April 23, 2006
|Peak Tires||Economy Energy Peak Oil|
Economists look at peak oil (and peak copper, peak nickel, and peak everything else) and say the market will provide. As commodity prices rise, producers will be able to make a profit extracting resources from places that previously were unprofitable, in effect increasing the supply.
But it's not that simple. The fundamental problem is the sheer scale of world resource use. It takes more than money. There are physical constraints on how quickly some things can be done. There's a lot of oil in Canadian tar sands, for example, but no amount of investment capital is going to make it possible to extract more than a few million barrels a day in the foreseeable future. Likewise, producers of conventional oil (i.e., oil from wells, not from tar sands or shale) may want to drill lots more wells, but all of the world's oil rigs are already in use. Building more will take time. And there are only a finite number of people with the needed expertise to make these things happen. Training more will take even more time.
Part of the problem is that price signals arrive too late. What causes prices to rise is a shortage in current production. Draining the world's reservoirs doesn't get reflected in prices until the situation has become so dire that producers can no longer pump oil fast enough. By then, it's too late. Investment in alternatives has a long lead time, so it should have started long before shortages show up in prices.
The worldwide thirst for stuff from the ground — materials as diverse as copper and coal, gold and oil — has set off a stunning boom in just about every commodity market. But there is one item that lately has dealers in the global mining industry really scrambling: the supersize tire.
Mining companies are complaining about a shortfall in the supply of the giant tires that go on large dump trucks and other heavy equipment. These outsize tires stand as tall as 12 feet tall and can spread 4 feet wide.
They are used prominently everywhere from the Canadian tar sands to open-air coal mines in the United States and China, but lately they have become almost as precious as gold and silver: prices have quadrupled for some of them in the last year to more than $40,000 a tire.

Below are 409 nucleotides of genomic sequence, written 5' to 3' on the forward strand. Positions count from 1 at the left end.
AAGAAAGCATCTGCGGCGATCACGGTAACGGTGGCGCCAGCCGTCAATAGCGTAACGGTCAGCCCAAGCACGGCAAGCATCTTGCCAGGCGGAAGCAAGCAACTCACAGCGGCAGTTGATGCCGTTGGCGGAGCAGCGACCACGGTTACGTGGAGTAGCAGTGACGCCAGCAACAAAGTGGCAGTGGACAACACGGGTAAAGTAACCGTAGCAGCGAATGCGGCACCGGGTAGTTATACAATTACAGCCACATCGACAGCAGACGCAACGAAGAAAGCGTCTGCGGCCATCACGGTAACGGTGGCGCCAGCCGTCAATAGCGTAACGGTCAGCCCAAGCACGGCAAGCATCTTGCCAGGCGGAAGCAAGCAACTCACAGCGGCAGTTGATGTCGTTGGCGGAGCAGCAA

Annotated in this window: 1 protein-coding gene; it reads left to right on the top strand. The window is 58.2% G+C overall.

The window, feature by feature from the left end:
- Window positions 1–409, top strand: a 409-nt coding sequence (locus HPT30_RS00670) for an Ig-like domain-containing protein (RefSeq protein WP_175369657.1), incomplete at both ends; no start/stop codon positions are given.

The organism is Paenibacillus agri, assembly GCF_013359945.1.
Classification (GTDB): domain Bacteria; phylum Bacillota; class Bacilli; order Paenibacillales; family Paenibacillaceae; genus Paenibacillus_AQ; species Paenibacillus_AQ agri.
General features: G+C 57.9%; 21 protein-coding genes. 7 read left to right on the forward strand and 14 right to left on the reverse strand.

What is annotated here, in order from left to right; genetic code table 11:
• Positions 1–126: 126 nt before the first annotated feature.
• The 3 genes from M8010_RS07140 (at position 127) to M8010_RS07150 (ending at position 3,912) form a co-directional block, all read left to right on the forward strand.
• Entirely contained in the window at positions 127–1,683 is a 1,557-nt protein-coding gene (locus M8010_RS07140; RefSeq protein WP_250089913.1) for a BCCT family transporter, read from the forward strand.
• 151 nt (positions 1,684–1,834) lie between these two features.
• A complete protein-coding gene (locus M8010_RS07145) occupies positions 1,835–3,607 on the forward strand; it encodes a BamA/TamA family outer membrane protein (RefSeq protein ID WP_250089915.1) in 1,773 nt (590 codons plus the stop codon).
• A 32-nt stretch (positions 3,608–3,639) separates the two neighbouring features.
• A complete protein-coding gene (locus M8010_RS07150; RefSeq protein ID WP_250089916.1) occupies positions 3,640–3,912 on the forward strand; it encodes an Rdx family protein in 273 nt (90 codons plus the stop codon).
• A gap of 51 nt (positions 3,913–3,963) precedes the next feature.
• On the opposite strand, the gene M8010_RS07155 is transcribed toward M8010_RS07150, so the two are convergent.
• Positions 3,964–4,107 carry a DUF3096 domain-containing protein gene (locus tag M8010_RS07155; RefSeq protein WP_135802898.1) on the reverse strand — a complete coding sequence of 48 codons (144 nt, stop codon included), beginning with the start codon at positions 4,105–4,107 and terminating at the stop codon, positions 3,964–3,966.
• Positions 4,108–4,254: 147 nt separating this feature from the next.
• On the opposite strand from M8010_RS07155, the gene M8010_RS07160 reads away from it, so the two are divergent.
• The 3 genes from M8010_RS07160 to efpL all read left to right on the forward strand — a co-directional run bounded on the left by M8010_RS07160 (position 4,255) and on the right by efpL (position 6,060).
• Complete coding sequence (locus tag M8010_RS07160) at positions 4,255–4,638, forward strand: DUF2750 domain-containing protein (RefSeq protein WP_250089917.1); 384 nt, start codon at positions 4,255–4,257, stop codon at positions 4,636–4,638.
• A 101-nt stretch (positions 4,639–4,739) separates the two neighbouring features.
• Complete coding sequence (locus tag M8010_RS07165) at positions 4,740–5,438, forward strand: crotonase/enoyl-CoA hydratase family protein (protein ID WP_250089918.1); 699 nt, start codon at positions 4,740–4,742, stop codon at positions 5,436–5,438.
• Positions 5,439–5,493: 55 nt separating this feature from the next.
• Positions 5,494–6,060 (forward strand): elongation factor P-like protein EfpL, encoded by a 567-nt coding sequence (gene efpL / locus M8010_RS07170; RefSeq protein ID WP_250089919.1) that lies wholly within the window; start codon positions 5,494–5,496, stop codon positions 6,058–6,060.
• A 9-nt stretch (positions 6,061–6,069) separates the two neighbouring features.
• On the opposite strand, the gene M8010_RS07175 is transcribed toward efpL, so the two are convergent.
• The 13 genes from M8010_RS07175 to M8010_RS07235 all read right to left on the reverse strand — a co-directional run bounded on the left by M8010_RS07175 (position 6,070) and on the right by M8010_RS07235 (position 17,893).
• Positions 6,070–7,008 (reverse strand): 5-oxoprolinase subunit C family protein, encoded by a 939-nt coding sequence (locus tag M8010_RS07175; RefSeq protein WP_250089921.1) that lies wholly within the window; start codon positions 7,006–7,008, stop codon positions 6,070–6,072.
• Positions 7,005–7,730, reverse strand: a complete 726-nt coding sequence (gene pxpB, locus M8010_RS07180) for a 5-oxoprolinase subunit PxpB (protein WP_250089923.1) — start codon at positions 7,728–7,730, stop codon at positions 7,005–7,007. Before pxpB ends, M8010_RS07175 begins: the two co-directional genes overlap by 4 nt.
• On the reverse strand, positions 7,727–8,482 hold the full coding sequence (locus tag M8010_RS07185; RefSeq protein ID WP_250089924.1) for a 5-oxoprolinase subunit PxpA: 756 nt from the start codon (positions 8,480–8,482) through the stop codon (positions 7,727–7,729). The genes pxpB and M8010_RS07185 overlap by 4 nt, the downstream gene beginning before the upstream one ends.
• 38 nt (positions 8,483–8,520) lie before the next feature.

"This has never happened in the 35 years I've been in this business," said Michael Hickman, 63, who, together with his son, owns H & H Industries in Oak Hill, Ohio, one of the nation's largest retreaders of used mining tires.
"Right now the entire mining industry is going berserk, and we're feeding into it," said Mr. Hickman, whose company has tripled its work force to 160 in the last two years. [...]
[M]ining companies and tire manufacturers say the biggest reason is the rapid industrialization of China, India and other developing countries, which is expanding the appetite for basic commodities. [...]
Given the stress the commodities boom has unexpectedly created in an arcane area of the mining supply chain, some experts suggest that the tire shortage may keep prices higher longer than expected by limiting the ability of mining companies to meet the explosive demand for their products. But in the end, they say, there is little to worry about.
"This tire issue is, I believe, more a symptom of the mining industry's strength than its weakness," said Tibor Rozgonyi, head of the mining engineering department at the Colorado School of Mines. "It may be an acute concern at this moment, but the market has a way of taking care of these imbalances." [Emphasis added]
Eventually, the market will take care of the imbalances, it's true, but not necessarily by continuing to provide more of everything, forever. It may do it via ever-rising prices, which will price a lot of people out of the market. Demand destruction, as it's called. Meanwhile, we plow full steam ahead, as if the current way of doing things can continue indefinitely.